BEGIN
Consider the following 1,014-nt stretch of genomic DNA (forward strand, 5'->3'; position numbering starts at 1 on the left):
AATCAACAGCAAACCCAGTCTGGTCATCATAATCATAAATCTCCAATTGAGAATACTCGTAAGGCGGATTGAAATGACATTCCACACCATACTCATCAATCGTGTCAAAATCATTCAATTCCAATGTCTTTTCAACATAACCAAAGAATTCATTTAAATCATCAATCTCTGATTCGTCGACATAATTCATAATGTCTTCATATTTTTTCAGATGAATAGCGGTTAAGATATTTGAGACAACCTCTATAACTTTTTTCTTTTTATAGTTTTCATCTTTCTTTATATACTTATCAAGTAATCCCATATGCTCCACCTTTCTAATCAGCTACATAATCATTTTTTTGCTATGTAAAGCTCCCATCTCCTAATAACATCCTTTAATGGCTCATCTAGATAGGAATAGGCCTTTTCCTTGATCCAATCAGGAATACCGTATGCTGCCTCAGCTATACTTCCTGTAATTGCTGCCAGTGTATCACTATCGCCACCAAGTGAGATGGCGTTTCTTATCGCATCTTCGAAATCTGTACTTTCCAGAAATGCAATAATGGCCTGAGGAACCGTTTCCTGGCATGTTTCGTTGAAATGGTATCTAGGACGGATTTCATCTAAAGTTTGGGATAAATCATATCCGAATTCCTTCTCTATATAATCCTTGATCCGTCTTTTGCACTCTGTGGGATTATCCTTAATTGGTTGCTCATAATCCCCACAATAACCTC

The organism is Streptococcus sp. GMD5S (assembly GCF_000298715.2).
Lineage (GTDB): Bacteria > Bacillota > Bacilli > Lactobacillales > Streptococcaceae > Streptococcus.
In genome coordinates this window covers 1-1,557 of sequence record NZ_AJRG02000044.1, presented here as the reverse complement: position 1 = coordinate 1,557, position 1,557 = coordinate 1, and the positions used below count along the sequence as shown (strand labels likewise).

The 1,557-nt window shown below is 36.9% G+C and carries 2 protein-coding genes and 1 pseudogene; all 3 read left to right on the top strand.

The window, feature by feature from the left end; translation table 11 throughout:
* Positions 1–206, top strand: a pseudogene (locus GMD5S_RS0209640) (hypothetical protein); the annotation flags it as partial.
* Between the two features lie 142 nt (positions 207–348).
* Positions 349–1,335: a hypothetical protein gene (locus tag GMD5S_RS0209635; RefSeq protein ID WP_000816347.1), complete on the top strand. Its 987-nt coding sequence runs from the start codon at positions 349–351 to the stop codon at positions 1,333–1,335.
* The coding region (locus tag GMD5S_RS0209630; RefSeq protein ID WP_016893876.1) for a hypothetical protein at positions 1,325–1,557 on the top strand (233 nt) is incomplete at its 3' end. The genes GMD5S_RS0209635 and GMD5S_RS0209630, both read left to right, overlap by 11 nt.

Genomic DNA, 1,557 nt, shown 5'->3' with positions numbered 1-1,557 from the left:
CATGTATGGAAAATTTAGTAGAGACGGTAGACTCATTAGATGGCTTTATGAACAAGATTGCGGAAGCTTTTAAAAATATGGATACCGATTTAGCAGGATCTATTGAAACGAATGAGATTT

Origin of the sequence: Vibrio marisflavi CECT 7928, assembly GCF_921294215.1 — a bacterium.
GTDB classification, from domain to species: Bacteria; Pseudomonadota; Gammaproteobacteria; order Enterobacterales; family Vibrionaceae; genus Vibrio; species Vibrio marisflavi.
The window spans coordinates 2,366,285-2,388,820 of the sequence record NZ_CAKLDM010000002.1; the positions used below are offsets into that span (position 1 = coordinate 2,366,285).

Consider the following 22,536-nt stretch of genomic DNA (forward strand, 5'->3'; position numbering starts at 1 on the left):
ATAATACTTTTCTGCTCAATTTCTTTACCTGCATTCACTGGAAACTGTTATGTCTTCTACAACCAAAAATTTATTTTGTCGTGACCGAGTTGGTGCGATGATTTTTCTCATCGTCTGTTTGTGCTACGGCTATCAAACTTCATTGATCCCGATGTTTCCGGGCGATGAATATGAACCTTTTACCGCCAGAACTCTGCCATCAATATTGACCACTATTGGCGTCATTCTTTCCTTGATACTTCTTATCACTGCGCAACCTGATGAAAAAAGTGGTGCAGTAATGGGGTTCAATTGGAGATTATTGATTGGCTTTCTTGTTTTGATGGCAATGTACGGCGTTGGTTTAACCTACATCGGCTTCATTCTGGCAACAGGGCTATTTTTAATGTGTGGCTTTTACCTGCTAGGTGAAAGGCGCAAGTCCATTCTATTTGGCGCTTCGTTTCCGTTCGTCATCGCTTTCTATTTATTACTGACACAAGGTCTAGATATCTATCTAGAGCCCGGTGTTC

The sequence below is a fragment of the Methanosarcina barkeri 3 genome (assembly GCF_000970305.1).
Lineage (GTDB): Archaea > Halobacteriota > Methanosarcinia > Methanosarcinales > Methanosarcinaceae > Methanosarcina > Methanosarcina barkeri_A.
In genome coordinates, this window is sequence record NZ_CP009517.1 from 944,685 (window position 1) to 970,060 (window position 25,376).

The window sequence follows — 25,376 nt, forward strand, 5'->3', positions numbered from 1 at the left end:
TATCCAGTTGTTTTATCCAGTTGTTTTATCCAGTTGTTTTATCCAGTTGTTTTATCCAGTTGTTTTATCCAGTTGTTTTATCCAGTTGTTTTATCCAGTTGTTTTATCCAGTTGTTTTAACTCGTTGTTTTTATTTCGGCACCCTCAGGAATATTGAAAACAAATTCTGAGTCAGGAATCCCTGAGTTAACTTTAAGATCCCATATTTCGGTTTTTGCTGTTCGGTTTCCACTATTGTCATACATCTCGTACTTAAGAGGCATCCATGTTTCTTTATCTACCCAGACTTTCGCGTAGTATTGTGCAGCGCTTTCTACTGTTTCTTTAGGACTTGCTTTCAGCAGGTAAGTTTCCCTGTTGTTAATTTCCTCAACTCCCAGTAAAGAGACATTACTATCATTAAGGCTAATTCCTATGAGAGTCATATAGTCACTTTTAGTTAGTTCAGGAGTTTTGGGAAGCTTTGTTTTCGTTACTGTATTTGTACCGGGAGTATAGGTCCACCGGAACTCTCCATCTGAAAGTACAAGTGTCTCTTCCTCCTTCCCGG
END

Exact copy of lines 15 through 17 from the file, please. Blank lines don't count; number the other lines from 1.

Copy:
GTDB classification, from domain to species: Bacteria; Pseudomonadota; Gammaproteobacteria; order Enterobacterales; family Vibrionaceae; genus Vibrio; species Vibrio marisflavi.
The window spans coordinates 2,366,285-2,388,820 of the sequence record NZ_CAKLDM010000002.1; the positions used below are offsets into that span (position 1 = coordinate 2,366,285).

Consider the following 22,536-nt stretch of genomic DNA (forward strand, 5'->3'; position numbering starts at 1 on the left):